In the beginning… the financial world was in disarray. Numbers and financial information were floating all over the place in no particular order. Assets, liabilities, debits, credits, dollars and cents… all in random order with different meanings to everyone. And then it happened: the Stock Market Crash of 1929, sending our country into one of its darkest times — The Great Depression. The questions everyone asked must have been endless. How could this happen? What can we do? How can we prevent this from happening again? It was time to bring order to the chaos. Ergo, the origins of GAAP.
Ok, so what is GAAP? GAAP, short for “Generally Accepted Accounting Principles,” is the accountants’ equivalent to the bro code. A set of rules and guidelines all accountants must follow, which defines how those assets and liabilities, credits and debits and dollars and cents are presented. And this is what dominates your financial information, what your business presents, and what the numbers mean to you and anyone else who is on the outside looking in. It also means full disclosure: nothing hiding behind the scenes. It’s all out in the open for everyone to see.
But what exactly does this mean to your business? I mean, who really, really understands GAAP? In a 2008 deposition, Steve Jobs was asked if he “had a general understanding as to what Generally Accepted Accounting Principles are” and his response was “not really.” Hmmm….
As if the world of finance was not confusing enough, now throw into the mix these “generally accepted accounting principles.” As we said before, we act like they are generally understood to everyone. But by whom are these principles generally accepted? They are accepted by the United States of America. Meanwhile half of the world uses something called “International Financial Reporting Standards” or IFRS. Let’s not even open that can of worms.
So what are these principles and guidelines? Well, what started with five broad principles recommended by an American Institute of Accountants’ special committee following the stock Market crash of 1929 has evolved into thousands of “GAAP” pronouncements on accounting topics (7,692 pages and counting, which by the way, are always being updated). In an effort to calm your fears, here is the 10,000 foot view:
GAAP is made up of three basic concepts: Assumptions, Principles and Constraints. So what are these concepts? In the Assumptions’ corner, (and notice they all have the word “assumes”) the business entity concept assumes that the business is a single entity separate from its owners and other business, and it should all be kept that way. In other words, every bird in its own nest. The going concern concept assumes that the entity will continue its normal operations in the future, or at least for another year. (Yes, this is an example of a recent “update.”) The monetary unit concept assumes the entity is using a stable unit of currency to record its transactions (Monopoly money not allowed). The time period concept assumes that the activities of the entity can be divided into specific periods of time for reporting purposes, so information can be reported daily, weekly, quarterly, etc.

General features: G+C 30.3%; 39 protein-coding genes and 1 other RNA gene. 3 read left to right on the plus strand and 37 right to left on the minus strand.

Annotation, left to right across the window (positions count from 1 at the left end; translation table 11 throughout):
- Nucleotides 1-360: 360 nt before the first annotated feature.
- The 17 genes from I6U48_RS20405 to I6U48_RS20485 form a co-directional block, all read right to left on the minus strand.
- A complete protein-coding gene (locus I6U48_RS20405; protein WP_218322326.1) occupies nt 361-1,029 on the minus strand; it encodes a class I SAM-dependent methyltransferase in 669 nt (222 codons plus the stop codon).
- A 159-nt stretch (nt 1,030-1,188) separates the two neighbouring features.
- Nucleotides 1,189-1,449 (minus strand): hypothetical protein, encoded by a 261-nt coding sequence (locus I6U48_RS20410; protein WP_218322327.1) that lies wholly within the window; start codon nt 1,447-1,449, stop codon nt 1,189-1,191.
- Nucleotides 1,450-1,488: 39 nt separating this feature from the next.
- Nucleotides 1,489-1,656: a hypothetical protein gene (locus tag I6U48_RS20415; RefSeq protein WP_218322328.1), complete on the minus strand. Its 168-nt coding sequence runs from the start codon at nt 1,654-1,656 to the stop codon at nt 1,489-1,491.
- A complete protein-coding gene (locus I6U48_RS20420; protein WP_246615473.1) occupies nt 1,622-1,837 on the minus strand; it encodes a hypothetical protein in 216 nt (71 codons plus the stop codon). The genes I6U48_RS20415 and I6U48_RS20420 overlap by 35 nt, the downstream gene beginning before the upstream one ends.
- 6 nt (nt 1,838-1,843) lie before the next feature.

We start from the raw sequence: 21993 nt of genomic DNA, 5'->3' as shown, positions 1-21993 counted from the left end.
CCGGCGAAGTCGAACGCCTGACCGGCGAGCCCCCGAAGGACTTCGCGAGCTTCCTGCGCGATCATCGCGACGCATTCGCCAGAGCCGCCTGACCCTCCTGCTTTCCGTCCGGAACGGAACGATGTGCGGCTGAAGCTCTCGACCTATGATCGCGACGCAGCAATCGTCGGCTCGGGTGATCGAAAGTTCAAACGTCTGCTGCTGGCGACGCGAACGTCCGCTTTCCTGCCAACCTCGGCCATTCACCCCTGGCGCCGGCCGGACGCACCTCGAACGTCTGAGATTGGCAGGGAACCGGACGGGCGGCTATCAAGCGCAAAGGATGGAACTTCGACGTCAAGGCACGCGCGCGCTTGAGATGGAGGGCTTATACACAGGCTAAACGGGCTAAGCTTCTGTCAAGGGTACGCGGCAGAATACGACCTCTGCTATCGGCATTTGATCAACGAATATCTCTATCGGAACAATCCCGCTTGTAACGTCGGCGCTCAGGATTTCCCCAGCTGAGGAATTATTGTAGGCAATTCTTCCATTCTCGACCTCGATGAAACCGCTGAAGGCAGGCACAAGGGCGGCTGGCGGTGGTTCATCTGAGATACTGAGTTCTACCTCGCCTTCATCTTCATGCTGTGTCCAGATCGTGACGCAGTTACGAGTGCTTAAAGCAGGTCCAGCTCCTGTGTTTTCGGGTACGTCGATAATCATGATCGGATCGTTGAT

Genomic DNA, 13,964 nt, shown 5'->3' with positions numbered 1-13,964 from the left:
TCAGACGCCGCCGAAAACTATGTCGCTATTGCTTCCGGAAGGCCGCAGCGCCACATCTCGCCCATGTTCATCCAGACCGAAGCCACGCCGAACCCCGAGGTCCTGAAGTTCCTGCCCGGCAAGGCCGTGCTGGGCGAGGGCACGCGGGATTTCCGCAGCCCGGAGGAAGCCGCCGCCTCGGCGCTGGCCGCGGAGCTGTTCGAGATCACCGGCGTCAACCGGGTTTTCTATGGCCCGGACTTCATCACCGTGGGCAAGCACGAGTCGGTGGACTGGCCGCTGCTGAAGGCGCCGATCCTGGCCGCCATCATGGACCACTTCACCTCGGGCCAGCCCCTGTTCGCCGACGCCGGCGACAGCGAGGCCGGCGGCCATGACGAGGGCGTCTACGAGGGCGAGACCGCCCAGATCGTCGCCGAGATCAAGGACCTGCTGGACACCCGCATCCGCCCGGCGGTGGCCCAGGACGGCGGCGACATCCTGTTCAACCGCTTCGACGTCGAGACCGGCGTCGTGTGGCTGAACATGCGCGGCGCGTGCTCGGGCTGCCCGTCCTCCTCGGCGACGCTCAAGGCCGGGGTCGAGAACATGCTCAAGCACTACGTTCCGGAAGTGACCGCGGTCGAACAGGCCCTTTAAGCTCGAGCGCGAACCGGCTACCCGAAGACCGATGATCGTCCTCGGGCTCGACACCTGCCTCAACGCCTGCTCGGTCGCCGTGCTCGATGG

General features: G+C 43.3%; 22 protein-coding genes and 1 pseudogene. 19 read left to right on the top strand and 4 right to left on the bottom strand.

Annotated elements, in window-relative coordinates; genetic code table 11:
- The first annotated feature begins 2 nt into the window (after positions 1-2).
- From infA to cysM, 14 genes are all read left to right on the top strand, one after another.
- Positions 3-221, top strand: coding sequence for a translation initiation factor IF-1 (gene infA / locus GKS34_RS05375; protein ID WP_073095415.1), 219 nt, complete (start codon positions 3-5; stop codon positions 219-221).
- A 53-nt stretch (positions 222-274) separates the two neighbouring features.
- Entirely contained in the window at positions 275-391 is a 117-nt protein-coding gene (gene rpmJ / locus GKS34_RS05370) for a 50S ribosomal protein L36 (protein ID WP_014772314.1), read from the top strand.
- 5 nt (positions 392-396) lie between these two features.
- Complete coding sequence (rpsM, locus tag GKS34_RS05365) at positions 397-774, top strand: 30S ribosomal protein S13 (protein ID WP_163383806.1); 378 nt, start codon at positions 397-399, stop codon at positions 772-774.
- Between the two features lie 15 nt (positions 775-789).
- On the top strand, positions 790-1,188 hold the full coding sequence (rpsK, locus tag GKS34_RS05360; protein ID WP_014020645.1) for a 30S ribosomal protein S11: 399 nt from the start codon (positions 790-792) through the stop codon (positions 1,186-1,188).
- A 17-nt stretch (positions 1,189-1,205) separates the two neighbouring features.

In the Principles’ corner, the historical cost principle tells us that the initial recording of financial transactions are done at their original cost. So it’s not how much you think it should cost, it’s what it actually costs. And yes, there are some exceptions, of course, in those thousands of pronouncements that are continually being updated. The revenue recognition principle suggests that revenue be recorded by the entity when it is earned. (Key word here being “earned;” again, not taking into account various exceptions and yes, we will discuss this topic in future installments.) Next we have the matching principle, which suggests that expenses must be matched with the revenues that helped generate them and therefore are recorded in the same period the revenue was earned. Finally, the full disclosure principle is exactly what it says. Everything is out in the open; nothing is hiding behind the curtain; past, present and future material information is available for all to see.
And in the last corner: Constraints, to help keep everything in check. The first one being objectivity; in other words, make sure you have evidence to back up the information (and yes, it must be verifiable evidence). Second is materiality, which asks the question: How significant is the information? If it will affect the decision of the reader of your financial information then it matters and therefore it is material. Next is consistency, which means do it the same way always (let’s not make it more complicated by doing it differently just this once). And finally, conservatism, simply put, when in doubt, always and we mean always, choose the less favorable outcome.
So there you have it GAAP in a nutshell. Confusing, yes; scary, not so much!
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Yesenia Cardona, William Ryan and Charle Saydek are managers in EisnerAmpers's Private Business Services Group. EisnerAmper LLP is one of the nation's leading audit, tax and business advisory firms.
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